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Georgian Parties Reluctant To Sign Memorandum On 'Peaceful' Elections

  • Liz Fuller

Some are skeptical of Georgian Prime Minister Giorgi Kvirikashvili's proposal that all political parties sign a formal memorandum pledging not to deliberately hinder each other's campaigning in upcoming parliamentary elections.

Some are skeptical of Georgian Prime Minister Giorgi Kvirikashvili's proposal that all political parties sign a formal memorandum pledging not to deliberately hinder each other's campaigning in upcoming parliamentary elections.

On September 15, one day after he accused Georgia's former ruling United National Movement (EMN) of seeking to "radicalize" the situation in the run-up to the October 8 parliamentary elections, Georgian Prime Minister Giorgi Kvirikashvili proposed that all political parties sign a formal memorandum pledging not to deliberately hinder or obstruct each other's campaigning.

The memorandum affirms that "the peaceful conduct of the elections is an essential precondition for political consolidation and the democratic development of the country." According to Irakli Kobakhidze, executive secretary of the ruling Georgian Dream-Democratic Georgia (GD-DG) party, it was drafted in consultation with other political forces (he did not specify which or how many) and his party is ready to continue those consultations together with NGOs and international organizations.

At the same time, Kobakhidze acknowledged that the text -- which covers the period until the Central Election Commission promulgates the final results of the ballot -- has no legal force.

To date, of the 27 parties and six electoral blocs participating in the ballot, only four -- the Republican Party, the Free Democrats, the United Democratic Movement headed by former parliament speaker Nino Burjanadze, and the Alliance of Patriots -- have joined Kvirikashvili's GD-DG in signing the memorandum. The United Democratic Movement and the Alliance of Patriots, together with the ENM, had refused three months ago to sign a Code Of Ethics For The Pre-Election Period adopted unanimously by the Georgian parliament on June 22. That document was intended to create equal conditions for all parties and ensure the vote was democratic.

ENM parliamentarian Levan Tarkhnishvili dismissed GD-DG's memorandum as an attempt to hoodwink society and implied that the party has no interest in ensuring that the election campaign and vote proceed calmly and without incident.

The bloc comprising opera star Paata Burchuladze's The State for the People party and two others has publicly declined to sign, as have Shalva Natelashvili's Labor Party and the National Forum.

'Insurance Policy'

Political commentators Zaal Anjaparidze and Tornike Sharashenidze were also skeptical, suggesting that the memorandum was intended primarily as "an insurance policy" to deflect criticism of the ruling party from the international community in the event of widespread allegations of fraud. Anjaparidze pointed out that not a single party has undertaken to abide by the outcome of the vote if international monitors deem it free and fair. He construed that reluctance as reflecting readiness to take to the streets to protest an apparent defeat.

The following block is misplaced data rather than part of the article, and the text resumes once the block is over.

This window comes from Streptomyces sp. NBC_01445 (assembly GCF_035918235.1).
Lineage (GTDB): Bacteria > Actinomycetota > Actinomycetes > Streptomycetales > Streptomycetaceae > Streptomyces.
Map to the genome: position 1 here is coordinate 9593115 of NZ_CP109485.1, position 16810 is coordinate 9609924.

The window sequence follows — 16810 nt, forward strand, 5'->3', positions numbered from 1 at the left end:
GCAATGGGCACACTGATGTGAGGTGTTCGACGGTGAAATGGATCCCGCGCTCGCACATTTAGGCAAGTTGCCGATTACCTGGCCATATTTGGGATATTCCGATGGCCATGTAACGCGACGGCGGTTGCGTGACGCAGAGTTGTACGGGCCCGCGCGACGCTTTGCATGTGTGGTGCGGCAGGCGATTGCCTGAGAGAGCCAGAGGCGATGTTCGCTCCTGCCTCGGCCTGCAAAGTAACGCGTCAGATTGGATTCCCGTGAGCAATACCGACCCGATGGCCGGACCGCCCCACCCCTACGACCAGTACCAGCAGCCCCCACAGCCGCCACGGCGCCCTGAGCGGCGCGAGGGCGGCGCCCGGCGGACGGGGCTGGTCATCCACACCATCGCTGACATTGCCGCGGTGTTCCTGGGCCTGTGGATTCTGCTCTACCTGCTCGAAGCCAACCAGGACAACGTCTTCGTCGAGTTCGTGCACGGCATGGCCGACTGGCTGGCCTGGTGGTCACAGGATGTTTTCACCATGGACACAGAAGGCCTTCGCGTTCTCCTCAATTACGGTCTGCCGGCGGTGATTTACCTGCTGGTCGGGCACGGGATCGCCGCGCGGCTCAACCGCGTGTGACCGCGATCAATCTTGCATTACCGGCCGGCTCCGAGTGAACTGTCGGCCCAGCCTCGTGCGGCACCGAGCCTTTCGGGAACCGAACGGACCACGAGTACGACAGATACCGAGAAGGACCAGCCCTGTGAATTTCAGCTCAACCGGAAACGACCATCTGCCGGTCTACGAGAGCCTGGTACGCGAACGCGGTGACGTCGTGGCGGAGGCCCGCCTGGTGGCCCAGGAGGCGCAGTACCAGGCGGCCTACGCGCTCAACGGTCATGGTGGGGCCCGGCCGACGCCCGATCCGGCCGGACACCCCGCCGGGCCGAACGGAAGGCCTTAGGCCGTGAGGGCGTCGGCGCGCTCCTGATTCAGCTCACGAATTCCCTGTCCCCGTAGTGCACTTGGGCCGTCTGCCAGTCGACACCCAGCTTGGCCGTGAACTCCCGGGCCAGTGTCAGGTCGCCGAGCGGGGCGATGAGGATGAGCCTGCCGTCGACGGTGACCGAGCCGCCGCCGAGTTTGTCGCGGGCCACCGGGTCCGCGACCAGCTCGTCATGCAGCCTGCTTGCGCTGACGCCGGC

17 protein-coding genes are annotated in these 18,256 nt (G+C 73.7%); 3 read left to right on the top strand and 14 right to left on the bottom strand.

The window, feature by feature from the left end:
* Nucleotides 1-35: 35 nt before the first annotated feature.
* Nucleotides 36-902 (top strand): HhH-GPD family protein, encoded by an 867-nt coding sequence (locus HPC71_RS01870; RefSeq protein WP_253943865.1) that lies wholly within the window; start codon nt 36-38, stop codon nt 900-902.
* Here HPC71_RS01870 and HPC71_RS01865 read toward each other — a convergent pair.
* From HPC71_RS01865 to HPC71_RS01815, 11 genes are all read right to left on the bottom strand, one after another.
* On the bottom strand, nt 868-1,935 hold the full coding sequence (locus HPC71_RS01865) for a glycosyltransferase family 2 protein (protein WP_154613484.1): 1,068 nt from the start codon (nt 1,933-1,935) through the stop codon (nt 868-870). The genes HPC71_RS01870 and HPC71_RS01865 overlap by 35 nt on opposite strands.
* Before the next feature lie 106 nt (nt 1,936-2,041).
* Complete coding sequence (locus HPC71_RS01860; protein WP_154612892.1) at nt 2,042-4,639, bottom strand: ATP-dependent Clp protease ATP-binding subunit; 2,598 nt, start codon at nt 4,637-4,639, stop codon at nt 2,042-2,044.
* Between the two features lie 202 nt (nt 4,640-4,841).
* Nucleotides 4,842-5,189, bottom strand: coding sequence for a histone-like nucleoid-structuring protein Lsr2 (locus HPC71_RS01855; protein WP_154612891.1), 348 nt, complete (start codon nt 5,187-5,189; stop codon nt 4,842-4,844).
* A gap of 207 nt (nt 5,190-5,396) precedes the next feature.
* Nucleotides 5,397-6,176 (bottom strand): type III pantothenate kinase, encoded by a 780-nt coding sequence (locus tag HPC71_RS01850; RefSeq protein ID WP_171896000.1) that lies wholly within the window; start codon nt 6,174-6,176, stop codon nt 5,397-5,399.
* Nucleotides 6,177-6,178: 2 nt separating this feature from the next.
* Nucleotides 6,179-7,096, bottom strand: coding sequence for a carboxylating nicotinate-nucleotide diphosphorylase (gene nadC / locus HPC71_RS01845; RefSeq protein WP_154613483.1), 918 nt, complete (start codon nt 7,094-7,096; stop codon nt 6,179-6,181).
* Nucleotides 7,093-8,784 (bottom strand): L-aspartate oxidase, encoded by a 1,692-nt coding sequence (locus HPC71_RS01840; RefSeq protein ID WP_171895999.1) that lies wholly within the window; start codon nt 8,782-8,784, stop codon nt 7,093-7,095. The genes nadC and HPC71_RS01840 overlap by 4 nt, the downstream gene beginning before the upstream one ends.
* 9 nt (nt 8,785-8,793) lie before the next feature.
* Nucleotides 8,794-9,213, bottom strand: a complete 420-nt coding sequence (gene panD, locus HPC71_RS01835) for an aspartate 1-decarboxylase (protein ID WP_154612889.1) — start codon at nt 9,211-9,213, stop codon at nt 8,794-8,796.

Experts are divided over the likelihood of protests and unrest either before or after the vote. Anjaparidze adduced Interior Minister Giorgi Mgebrishvili's warning that "a number of parties" are preparing for such unrest. He stressed that such warnings are not issued lightly, and that those parties suspected of preparing for that scenario (the ENM in the first instance, although he did not name it) have not only the necessary financial resources at their disposal, but also media outlets loyal to them. What they do not have, Anjaparidze added, is broad popular support.

Kakha Gogolashvili, by contrast, doubts that the ENM has the resources to destabilize the postelection situation. Ramaz Sakvarelidze recalled that the ENM came to power in 2003 on a wave of protest, and has a track record of resorting to violence when faced with serious problems. He also recalled the ENM's constant campaign over the past four years to blacken GD-DG in the eyes of the international community. He suggested that the ENM might seek to provoke the authorities into using violence against protesters in order to elicit condemnation from Georgia's Western partners.

A delegation from the Organization for Security and Cooperation in Europe Parliamentary Assembly (OSCE PA) that visited Tbilisi last week noted in a subsequent press release that "allegations of instances of intimidation and disruptions to campaigning, and called on all stakeholders to exercise restraint." It did not mention or comment on the GD-DG memorandum.

The views expressed in this blog do not necessarily reflect the views of RFE/RL.

About This Blog

This blog presents analyst Liz Fuller's personal take on events in the region, following on from her work in the "RFE/RL Caucasus Report." It also aims, to borrow a metaphor from Tom de Waal, to act as a smoke detector, focusing attention on potential conflict situations and crises throughout the region. The views are the author's own and do not represent those of RFE/RL.

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